Mapping The Impact Of Heat On Light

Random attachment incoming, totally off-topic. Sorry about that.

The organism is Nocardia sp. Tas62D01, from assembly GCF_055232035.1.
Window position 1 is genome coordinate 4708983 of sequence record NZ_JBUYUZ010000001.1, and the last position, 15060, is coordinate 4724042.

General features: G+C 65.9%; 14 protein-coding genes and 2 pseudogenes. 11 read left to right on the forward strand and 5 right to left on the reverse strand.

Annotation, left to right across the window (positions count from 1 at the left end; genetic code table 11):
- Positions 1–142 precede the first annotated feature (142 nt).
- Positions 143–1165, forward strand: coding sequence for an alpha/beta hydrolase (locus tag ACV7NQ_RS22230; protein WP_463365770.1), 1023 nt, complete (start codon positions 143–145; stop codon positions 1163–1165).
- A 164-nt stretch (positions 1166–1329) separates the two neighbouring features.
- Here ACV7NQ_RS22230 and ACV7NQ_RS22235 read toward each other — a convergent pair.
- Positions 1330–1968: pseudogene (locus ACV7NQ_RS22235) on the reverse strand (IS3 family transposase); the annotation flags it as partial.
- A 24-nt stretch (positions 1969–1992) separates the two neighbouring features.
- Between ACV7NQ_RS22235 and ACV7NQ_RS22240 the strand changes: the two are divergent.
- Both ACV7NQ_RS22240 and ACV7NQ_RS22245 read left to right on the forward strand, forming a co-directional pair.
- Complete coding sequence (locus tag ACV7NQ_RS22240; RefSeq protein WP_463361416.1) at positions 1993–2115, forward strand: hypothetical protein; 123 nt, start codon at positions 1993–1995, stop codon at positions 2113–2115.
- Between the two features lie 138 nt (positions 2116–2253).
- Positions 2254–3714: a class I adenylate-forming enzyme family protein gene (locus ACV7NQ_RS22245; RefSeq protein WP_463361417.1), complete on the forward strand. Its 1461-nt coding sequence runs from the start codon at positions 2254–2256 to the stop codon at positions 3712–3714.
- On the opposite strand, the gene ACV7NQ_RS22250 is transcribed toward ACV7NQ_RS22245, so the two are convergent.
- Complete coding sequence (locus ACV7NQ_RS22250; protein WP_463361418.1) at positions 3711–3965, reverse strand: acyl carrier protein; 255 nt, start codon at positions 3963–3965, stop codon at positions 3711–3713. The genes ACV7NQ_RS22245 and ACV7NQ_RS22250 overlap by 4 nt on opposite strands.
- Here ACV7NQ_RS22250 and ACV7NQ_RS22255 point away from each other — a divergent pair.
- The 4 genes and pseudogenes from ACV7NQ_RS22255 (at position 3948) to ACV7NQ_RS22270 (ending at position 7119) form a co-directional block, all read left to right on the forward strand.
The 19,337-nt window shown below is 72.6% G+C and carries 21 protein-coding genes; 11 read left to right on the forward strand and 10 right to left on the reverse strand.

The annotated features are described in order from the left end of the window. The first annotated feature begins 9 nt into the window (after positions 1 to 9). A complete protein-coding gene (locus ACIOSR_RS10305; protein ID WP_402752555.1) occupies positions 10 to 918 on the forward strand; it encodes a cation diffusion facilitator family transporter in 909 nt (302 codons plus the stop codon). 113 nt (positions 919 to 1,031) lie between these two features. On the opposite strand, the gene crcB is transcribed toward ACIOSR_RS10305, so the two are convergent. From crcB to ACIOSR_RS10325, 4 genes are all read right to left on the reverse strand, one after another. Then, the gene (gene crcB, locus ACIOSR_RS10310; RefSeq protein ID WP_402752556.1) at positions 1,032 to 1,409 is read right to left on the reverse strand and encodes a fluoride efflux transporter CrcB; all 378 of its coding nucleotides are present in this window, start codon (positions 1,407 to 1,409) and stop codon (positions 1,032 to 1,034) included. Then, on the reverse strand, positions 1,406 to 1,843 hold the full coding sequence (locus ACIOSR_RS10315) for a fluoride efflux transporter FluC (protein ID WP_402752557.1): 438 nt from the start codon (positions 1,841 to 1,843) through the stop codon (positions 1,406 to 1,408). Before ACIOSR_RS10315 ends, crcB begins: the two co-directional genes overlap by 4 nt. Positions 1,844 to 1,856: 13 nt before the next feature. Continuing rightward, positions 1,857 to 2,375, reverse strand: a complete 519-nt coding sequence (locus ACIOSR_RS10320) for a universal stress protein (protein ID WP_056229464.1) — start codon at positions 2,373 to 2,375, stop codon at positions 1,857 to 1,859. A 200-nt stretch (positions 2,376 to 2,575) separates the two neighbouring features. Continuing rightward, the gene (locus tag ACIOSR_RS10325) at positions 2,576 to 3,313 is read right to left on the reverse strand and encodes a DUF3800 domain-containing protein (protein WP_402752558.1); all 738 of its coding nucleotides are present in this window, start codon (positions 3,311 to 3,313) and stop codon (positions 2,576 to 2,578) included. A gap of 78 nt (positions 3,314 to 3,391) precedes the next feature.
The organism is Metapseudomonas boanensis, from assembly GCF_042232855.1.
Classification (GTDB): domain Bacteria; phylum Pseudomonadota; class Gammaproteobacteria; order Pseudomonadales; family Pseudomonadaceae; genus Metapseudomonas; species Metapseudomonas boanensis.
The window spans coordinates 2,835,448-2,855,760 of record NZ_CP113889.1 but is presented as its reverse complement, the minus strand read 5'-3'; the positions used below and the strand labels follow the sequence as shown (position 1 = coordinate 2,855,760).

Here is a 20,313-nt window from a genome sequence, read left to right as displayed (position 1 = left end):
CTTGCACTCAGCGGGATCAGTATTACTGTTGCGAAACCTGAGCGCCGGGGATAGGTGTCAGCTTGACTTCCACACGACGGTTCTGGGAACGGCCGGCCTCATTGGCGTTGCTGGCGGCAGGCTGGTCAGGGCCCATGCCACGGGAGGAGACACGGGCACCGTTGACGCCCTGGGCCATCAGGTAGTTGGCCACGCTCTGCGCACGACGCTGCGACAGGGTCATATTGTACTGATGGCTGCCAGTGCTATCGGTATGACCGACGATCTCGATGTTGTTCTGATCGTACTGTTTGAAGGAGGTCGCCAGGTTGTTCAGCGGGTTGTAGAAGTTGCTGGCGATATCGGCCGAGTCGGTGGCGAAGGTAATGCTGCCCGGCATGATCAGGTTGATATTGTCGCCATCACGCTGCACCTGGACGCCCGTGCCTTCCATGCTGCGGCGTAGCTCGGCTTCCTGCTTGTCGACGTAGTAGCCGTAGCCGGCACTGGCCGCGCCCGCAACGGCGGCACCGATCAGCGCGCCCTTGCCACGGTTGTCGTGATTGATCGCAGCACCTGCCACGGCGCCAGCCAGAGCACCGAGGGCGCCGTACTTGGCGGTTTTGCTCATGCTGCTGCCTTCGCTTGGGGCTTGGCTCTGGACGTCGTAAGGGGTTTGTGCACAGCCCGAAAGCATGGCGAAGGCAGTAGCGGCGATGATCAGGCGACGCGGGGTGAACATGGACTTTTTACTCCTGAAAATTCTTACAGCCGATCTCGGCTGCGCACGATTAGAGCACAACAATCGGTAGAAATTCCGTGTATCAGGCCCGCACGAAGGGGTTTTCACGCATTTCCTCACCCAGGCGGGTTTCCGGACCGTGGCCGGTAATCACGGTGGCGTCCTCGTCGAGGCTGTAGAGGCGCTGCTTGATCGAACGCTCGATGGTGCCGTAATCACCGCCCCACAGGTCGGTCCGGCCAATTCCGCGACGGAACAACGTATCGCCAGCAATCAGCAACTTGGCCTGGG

Heat and various types of noise can disrupt optical signals in silicon photonics applications, pushing light into frequencies that generally are filtered out. Unless those filters are adjusted, data may be lost or incomplete, and in the case of streaming data it may be impossible to reconstruct. But predicting when and how physical effects will affect light isn’t always obvious, which makes it more difficult to make the necessary adjustments. Using light at the chip level is just beginning to ramp up, and it’s becoming clear there is still much work left to do. While it may seem like optical communications should be well understood by this point—the telecommunications industry has used fiber optics for decades—silicon photonics is just beginning to roll out for die-to-die communications inside of and between different packages. The slowdown of Moore’s Law is driving much of this shift. Feature shrinks beyond 7nm are no longer providing significant improvements in performance per watt, and it is taking more time for the chip industry to rev each new node. There are more physical effects to contend with, such as RC delay caused by thinner wires. In addition, various types of noise, which used to be shielded by thicker dielectrics, are now first-order effects. And on top of all of that, thermal dissipation is becoming more difficult and expensive to manage at each new node due to increases in dynamic power density and more circuitry that is always in the ON state. In response, chipmakers have begun exploring a variety of new options, ranging from different architectural approaches such as in-memory or near-memory computing, to heterogeneous designs and new packaging options. Light is one more option, but so far it has not been fully characterized or completely understood at the chip level. Of particular concern is the impact of heat on light. “Noise effects come from many different sources, including thermal, which can cause an index of refraction shift,” said Ashkan Seyedi, research scientist at Hewlett Packard Labs. “Right now, VCSELs (vertical cavity surface emitting lasers) have a 20nm channel spacing, the so-called CWDM (coarse wavelength-division multiplexing) grid. Within that window, the color of the VCSEL is actually fluctuating.” That fluctuation, which in photonics represents a frequency shift, is caused and sometimes amplified by heat and noise. As a result, packages and dies need to be characterized within a certain temperature range, and lasers and filters need to be developed to work within those temperatures. “When you have a frequency shift, what comes out of the laser may not be what you designed,” said Norman Chang, chief technologist for ANSYS‘ Semiconductor Business Unit. “That needs to go into the waveguide, which is a wave division multiplexor. But with the thermal impact on frequency, it may be filtered out.” For applications like facial recognition on a smart phone, this may be more of an annoyance than a serious problem. But for object or motion detection in a car or a plane, it can be life-threatening. “A single transfer of a signal is usually not a good idea,” said Ajit Paranjpe, CTO of Veeco. “Any extraneous noise can impact light, and if it interferes with sensors, you have to deal with that noise in the design. It may cause frequency drift. In addition to that, different light sources may have a different amount of variability.” Dissecting photonics Two main approaches are used in silicon photonics. One approach is to use a ring modulator, which is basically a pulsing of the signal by using such techniques as phase-shift keying or various types of frequency-division multiplexing. The second involves resonators, whereby a cavity is created in silicon by a pair of mirrors facing each other. Light is emitted between those mirrors, and bounces back and forth at a defined frequency. Fig. 1: Micro-ring resonator, about 20 microns in diameter. Source: HP Labs VCSELs, which use the resonator approach, started out as a niche technology for computer mice and laser printers. They have since gone mainstream with the introduction of VCSEL-based facial recognition in the iPhone X. Other phone makers are following suit, and VCSELs are finding their way into other applications, including LiDAR for assisted and autonomous vehicles. All of this has stepped up the pressure to develop tools and methodologies to be able to address a variety of technical issues in photonics to provide consistency on the design side. The goal is better yields, so that manufacturers can achieve the kinds of economies of scale systems vendors expect from semiconductors. “The promise of silicon photonics is to be able to re-use existing infrastructure at a lower cost than what is available today,” said Twan Korthorst, R&D director of photonics solutions at Synopsys. “There are three different approaches. One is to grow these devices on silicon. A second is to die-attach photonics with hybrid integration. And the third is to use a light source at a distance with a 90nm transceiver process.” So far, there is no clear winner. The fundamental issue is that the light source is difficult to integrate with other electronics. In fact, the die-attach approach is basically a connector glued onto a package. Add in frequency shifts and this can become very messy. “When you think about the scope of optical interconnect, it’s the temperature variation that’s going to really hamstring you,” said HP Labs’ Seyedi. “Let’s say you’re designing a VCSEL link, and you have a 60-channel optical I/O built around your ASIC, which may be a GPU or switch or CPU. If the heat map is all over the place, then you have lasers that are surfing a very tumultuous wave of thermal fluctation. Laser 1 may vary from 20° C to 70° C, and laser 27 is only going from 45° to 55°. You have to implement a thermal stabilization mechanism across all of those lasers, and the ‘t’ is what makes that difficult. If someone says this chip is going to run hot, but it’s only going to vary 10°, that’s a pretty simple thermal mitigation scheme. But if it can be anywhere from 20° to 80° C, and you have no idea what the average is going to be or how that will vary on a millisecond time scale, you have a lot bigger space to accommodate for.” Heat can impact designs in other ways, as well. If one or more of those lasers run hotter than the others, they will burn out more quickly. That increases the number of failures in time, and unless redundancy is built into the laser module it can ruin an entire package. But redundancy adds area, and in many of these devices that extra area isn’t available. “If you think about a typical data center, you’ll have hundreds of thousands of individual lasers,” said Seyedi. “If you have a FIT (failure in time rate) under 5, that’s still about 10 lasers a month that die out. In VCSEL-based links, that’s a sealed package, so when that laser is dead the whole package is dead. If you have a pluggable with eight lasers inside an active optical cable and one of those parts dies and there’s not redundancy, seven healthy lasers go away at the expense of one bad one.” Tools and testing issues This isn’t that surprising to chipmakers and tools vendors. In some respects, this is just another type of variation. But there are a few new twists in photonics that make it more difficult to characterize the impact of heat on a device. One is that there is no “best” approach to building these systems, and each one has its pros and cons. For example, passive interposers are now being used for signal waveguides. While those may help offset some of the thermal effects, that approach makes it significantly harder to test and model these devices. “The main issue is that the wave guides have to be a certain dimension and you have to keep space between them, so it takes up a lot of area,” said John Ferguson, director of marketing for Calibre DRC applications at Mentor, a Siemens Business. “This doesn’t benefit from advanced nodes. In fact, 65nm is the most advanced node right now. You have a chip on one side and nothing underneath except to connect it. The photonics is separate. But testing this is difficult. People are trying to crack that now. It’s not like an IC, where you put it on the testbench with probes. You need to measure optical signal processing on the outside, and that’s not trivial.” Testing is somewhat simpler with VCSELs than edge-emitting lasers. With VCSELs, entire arrays can be added to a single die because the light propagates perpendicular to the chip’s surface. That also makes them easier to test, because they can be tested at the wafer level, said Veeco’s Paranjpe. With edge-emitting lasers, the wafer needs to be diced and then the rest of the device needs to be constructed using those chips. “The advantage of VCSELs is that entire arrays can be manufactured on a single die,” Paranjpe said. “With the wafer, you can do wafer probing and wafer test. With edge-emitting lasers, you need to test the individual die first, and then the device.” That also adds to the amount of time it takes to manufacture these die, which in turn increases the cost. But the bigger problem is that all of this needs to happen in the context of a system because heat can spread across a die or throughout a system, and tight tolerances mean that thermal and power budgets can be additive. Add in silicon photonics and signal integrity becomes a significant concern. This hasn’t been lost on the semiconductor supply chain. Process design kits and design flows are being developed or tweaked to account for these kinds of issues. In effect, these are restrictive design rules that accompany any new manufacturing process. “Foundries and fabless design houses are developing PDKs, which are basically building blocks for design tools,” said Jigesh Patel, business development manager for photonics solutions at Synopsys. “In the design flow, PDKs are becoming more and more widespread. There also are PDKs for different processes at different foundries.” What’s ironic here is that restrictive design rules are being applied at older geometries, which is where most of the photonics work is happening. The reason is that while process dimensions are bigger in photonics chips, the various elements on those chips need to be as precise as at much smaller nodes or they can distort or disrupt signals. “Sidewall roughness is the biggest problem,” said Patel. Existing design tools also need to be enhanced to deal with all of these issues. “It will require a finer resolution for thermal simulation,” said ANSYS’ Chang. Packaging options One way around these problems is to leverage advances in packaging, where die-to-die communication can run at the speed of light using lower power with fewer restrictions on area. This is particularly attractive in 3D-ICs, where heat dissipation has slowed adoption, and in applications such as networking and exascale computing where performance is critical. Inside of data centers, photonics needs to be more tightly integrated and better characterized than what is done today with plug-in modules. This approach also will allow vendors to build in better monitoring tools for lasers, including statistical modeling for laser failures that are based on a variety of factors. It also will allow them to build in failover capabilities. “In our VCSEL interconnects, we brand that as four lasers per fiber, but there’s actually a fifth one included,” said HP Labs’ Seyedi. “If one of those four dies out, you kick on the fifth one and it extends the package lifetime. Pluggables can’t do that now because the form factor is maxed out. There is no room for spares on that chip. Every square millimeter is accounted for. But because we’re moving eventually to co-packaged photonics, it allows us to build in more redundancy.” In 3D-ICs, where memory is stacked directly on logic and connected with through-silicon vias, light could help reduce thermal issues. But it only will work if the rest of the device is characterized to incorporate the impact of that heat on light. At this point there is growing recognition that problems exist, but there is still much work to be done to make this as predictable and cost-effective as communication over copper wires. 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